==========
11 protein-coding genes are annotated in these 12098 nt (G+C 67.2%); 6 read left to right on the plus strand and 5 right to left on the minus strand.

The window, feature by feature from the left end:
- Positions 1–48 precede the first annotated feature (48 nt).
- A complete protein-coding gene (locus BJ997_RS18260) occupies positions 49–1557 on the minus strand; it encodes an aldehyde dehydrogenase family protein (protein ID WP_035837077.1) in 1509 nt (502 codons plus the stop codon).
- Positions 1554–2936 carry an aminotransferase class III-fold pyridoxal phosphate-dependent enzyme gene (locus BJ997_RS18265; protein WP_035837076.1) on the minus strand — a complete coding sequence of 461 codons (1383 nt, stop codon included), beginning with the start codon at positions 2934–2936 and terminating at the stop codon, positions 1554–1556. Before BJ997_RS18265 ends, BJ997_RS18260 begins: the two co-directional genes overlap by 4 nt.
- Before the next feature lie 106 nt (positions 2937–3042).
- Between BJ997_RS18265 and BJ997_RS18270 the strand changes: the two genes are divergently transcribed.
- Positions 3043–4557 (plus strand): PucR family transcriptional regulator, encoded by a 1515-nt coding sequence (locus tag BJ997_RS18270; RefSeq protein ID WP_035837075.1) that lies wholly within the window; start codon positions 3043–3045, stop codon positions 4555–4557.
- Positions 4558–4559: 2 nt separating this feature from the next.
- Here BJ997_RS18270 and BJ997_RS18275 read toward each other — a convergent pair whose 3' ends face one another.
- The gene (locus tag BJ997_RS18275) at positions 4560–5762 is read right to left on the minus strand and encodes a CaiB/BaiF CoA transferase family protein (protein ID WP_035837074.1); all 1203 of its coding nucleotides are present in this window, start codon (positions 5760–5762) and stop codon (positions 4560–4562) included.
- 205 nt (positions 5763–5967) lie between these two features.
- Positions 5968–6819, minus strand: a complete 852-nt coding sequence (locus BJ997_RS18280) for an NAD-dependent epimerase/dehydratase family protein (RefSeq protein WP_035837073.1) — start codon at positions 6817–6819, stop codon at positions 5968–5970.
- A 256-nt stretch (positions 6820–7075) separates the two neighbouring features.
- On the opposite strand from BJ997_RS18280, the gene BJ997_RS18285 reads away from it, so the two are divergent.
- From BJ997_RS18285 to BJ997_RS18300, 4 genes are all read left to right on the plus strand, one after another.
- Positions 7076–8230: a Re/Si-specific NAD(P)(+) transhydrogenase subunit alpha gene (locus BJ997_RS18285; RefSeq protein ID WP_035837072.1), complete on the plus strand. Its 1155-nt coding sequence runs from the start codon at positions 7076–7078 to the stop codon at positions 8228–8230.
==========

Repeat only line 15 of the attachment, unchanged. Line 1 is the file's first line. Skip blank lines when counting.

- On the opposite strand from BJ997_RS18280, the gene BJ997_RS18285 reads away from it, so the two are divergent.